There's a huge move these days to buy local, support local industries and businesses, keep currency within a community.
This afternoon I'm pondering a slightly different angle on that...
You see, I've been in the market for a new pair of jeans this week. After wearing the same ones basically every day for the past year, they've worn out (takkies too, but their day will come). They're no longer patchable or fixable, they're good only for oil changes and work that gets you dirty. Certainly not suitable for being seen out and about in! So it was time for jeans shopping.
First off, armed with a gift voucher worth R170 I headed to Woolworths who proudly offer many South African made things. Here in SA Woolies is a pretty high-end store and you'd expect decent quality. But not at the price I found. My poor voucher wouldn't cover more than a T-shirt and a pair of knickers! No jeans to be had there..
So I headed off to another local shop - Jet. Where they seem to cater for size 6 and 8 only....
In fact, every single local option I tried I came up short.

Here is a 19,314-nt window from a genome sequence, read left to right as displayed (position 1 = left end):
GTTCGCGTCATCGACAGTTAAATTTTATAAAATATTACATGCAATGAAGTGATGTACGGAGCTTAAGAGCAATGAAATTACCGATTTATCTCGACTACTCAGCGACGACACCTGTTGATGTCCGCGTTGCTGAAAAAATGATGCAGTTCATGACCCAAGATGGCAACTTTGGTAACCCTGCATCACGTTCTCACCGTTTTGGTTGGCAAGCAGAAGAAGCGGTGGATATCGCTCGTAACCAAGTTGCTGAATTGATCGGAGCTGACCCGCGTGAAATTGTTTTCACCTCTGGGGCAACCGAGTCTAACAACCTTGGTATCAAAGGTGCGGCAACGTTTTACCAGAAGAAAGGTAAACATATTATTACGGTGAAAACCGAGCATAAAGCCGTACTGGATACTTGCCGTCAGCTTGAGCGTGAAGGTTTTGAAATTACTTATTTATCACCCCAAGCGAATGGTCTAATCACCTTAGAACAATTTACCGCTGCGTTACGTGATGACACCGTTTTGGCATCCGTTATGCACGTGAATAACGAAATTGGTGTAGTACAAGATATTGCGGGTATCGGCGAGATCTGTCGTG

So this afternoon I went down to Dudu's Fashions, a Chinese-owned shop where my last pair of jeans came from, and which I know has them at less than R100 each. I walked out of there with two pairs and 60 bamboo clothes pegs for the equivalent of my Woolies gift voucher.
And on the way home I started thinking about the definition of "local support".
Yes, my jeans and pegs came all the way from China. I have no idea where the "ingredients" came from, where the cotton was grown and woven or what may have been added during manufacture. I do know the bamboo was probably Chinese grown - and is a sustainable product, yay! :-)
But the shop I bought them from is local. It's run by two people who have chosen to leave the country where they're at home, come to one where the language, the music, the culture is completely alien to them, and set up business. They live here - they're "local". They're struggling to survive just as the rest of us are. Yes, they may have brought their stock over from their homeland, and it may have travelled a very long way from grow to sell - which doesn't make it too local. But I'm supporting them here - and doing so because the other locals have simply priced themselves out of this particular target market, probably because "local" is such a buzz-word these days that they're capitalizing on the fact people will pay more for it.
Unfortunately I won't. I suspect I'm not the only one - most of us simply can't afford the luxury. Instead we're plugging our cash into the small guys who aren't faceless corporations.
Local is lekker - or however they say it in Chinese.